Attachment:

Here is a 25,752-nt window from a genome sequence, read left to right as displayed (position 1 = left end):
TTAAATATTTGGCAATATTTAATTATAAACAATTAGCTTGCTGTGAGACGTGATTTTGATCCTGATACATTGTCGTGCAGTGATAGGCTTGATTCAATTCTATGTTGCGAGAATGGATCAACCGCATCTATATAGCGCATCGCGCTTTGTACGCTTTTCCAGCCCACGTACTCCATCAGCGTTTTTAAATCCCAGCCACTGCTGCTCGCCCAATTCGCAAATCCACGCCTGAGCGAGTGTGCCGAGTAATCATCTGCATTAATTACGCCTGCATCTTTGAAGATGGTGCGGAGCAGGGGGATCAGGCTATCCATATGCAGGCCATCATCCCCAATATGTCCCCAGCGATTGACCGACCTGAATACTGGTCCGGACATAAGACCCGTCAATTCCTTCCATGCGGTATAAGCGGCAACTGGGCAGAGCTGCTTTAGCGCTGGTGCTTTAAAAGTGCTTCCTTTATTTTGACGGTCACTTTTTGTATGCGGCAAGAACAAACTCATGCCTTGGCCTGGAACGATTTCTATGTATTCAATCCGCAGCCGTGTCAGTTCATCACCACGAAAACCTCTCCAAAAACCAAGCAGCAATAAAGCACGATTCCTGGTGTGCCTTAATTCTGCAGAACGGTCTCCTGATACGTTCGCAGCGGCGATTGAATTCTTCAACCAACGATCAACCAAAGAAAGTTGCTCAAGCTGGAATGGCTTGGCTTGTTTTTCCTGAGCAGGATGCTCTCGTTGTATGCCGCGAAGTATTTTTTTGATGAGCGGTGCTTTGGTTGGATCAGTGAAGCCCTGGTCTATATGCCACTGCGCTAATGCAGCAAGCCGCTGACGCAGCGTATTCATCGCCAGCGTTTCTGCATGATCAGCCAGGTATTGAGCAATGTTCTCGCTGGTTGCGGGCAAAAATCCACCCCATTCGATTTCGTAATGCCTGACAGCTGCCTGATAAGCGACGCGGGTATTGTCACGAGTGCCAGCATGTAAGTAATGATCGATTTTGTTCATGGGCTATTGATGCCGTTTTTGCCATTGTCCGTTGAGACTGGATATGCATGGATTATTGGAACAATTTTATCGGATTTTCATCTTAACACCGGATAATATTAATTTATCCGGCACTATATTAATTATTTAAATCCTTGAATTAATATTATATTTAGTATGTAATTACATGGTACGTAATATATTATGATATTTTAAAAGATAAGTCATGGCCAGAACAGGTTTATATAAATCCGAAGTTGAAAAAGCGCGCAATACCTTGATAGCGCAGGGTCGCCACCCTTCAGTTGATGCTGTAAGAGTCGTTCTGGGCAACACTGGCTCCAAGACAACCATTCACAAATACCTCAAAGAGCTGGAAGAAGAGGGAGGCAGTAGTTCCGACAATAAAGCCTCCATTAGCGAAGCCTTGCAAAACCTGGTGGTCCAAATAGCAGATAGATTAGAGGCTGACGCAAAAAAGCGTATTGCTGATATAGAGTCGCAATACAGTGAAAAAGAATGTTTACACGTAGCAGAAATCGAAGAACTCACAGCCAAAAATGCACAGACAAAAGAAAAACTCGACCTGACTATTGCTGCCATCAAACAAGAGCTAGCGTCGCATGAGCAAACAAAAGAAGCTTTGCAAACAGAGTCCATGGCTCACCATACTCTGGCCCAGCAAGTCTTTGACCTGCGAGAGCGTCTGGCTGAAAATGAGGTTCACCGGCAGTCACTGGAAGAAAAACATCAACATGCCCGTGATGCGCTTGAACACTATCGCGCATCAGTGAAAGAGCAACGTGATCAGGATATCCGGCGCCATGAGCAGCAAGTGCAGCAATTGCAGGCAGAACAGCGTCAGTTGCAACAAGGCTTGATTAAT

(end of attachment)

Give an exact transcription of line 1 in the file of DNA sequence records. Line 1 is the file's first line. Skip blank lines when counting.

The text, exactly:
Here is a 25,752-nt window from a genome sequence, read left to right as displayed (position 1 = left end):